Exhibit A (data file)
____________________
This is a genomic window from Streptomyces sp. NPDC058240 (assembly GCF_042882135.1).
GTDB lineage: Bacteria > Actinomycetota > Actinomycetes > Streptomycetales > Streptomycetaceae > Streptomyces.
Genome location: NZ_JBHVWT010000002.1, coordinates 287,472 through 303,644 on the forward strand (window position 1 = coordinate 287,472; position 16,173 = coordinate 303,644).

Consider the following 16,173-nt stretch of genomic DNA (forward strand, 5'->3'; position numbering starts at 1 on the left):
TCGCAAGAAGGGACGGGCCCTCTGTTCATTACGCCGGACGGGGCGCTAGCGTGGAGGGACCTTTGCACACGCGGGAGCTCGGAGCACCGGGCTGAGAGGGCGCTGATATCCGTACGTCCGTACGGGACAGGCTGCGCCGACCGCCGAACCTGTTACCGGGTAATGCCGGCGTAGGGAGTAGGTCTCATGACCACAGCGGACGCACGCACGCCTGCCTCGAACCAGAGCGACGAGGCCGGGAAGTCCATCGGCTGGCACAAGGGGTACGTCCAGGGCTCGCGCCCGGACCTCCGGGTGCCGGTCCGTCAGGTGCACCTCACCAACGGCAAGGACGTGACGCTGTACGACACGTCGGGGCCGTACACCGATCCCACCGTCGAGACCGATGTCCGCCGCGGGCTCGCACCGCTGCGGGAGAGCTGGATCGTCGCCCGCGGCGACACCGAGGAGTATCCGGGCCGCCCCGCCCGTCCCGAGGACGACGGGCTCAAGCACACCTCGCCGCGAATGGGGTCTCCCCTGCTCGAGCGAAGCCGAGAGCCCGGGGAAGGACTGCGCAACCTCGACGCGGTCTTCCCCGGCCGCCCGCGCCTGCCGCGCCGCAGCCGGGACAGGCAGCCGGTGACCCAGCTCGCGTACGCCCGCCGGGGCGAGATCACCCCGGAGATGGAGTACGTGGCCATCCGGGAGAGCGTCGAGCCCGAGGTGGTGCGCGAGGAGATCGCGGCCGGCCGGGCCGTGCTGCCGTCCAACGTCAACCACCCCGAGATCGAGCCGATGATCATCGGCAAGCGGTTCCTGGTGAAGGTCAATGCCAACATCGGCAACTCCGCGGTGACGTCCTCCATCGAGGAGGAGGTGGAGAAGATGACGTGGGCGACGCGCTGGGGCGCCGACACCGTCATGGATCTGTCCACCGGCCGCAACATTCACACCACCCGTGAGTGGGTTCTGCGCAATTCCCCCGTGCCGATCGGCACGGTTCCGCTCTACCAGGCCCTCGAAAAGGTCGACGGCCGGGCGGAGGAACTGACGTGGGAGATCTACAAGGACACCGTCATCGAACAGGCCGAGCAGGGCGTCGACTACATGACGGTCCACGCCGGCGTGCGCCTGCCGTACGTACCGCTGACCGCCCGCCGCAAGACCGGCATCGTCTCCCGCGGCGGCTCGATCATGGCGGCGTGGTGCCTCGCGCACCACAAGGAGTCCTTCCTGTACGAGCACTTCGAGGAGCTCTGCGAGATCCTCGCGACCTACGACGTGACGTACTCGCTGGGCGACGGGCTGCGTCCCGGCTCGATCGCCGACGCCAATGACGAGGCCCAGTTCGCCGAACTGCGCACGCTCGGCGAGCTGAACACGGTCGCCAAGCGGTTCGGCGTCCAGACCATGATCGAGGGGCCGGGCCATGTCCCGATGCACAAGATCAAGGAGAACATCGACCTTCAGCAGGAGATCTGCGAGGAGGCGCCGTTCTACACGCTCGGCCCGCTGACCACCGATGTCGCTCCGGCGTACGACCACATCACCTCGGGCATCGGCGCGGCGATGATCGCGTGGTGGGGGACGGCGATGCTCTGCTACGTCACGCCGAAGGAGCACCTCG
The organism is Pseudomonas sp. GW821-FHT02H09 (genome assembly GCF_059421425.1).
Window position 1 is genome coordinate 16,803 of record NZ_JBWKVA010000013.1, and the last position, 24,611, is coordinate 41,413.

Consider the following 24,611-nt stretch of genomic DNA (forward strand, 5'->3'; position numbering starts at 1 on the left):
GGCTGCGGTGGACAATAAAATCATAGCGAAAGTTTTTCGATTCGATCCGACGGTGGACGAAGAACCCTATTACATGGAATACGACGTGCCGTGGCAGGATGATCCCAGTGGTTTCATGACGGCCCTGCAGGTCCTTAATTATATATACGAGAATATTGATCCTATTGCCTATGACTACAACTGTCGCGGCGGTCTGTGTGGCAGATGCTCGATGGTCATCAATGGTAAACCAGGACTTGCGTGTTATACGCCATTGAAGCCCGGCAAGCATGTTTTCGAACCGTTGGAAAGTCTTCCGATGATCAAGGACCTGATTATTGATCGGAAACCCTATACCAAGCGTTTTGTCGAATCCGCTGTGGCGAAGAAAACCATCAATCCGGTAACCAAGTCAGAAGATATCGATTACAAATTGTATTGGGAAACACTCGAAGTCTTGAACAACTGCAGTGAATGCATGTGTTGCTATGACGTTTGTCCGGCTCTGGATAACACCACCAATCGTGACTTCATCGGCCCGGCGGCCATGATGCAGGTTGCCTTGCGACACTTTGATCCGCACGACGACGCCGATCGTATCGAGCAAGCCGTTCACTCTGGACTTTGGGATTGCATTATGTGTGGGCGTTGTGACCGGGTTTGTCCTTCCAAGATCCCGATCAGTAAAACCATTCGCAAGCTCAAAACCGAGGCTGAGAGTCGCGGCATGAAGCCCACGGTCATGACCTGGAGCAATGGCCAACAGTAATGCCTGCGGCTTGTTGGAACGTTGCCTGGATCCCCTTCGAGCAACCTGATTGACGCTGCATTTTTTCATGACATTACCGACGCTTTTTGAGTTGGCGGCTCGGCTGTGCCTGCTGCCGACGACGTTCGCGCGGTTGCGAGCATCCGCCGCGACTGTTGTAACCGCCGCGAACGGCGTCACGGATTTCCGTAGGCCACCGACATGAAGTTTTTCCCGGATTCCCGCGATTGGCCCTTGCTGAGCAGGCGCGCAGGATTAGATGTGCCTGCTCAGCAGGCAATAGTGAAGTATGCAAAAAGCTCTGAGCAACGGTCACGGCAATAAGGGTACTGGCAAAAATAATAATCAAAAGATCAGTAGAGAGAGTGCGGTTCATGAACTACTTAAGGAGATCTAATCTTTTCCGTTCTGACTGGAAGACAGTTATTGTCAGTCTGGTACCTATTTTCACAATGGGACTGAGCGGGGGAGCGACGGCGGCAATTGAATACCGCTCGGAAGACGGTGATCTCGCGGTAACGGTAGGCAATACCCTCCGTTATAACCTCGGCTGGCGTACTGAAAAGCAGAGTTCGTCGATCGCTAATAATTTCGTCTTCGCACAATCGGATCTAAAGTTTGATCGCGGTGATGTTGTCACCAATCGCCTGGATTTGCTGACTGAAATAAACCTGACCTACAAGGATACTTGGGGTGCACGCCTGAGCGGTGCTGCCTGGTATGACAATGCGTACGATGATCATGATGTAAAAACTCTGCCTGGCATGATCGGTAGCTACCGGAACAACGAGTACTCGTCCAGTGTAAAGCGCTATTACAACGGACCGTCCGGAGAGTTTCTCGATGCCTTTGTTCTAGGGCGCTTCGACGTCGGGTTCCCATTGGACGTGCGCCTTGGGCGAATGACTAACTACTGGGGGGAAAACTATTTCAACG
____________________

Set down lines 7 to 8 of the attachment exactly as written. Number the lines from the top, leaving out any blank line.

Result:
Window position 1 is genome coordinate 16,803 of record NZ_JBWKVA010000013.1, and the last position, 24,611, is coordinate 41,413.

Consider the following 24,611-nt stretch of genomic DNA (forward strand, 5'->3'; position numbering starts at 1 on the left):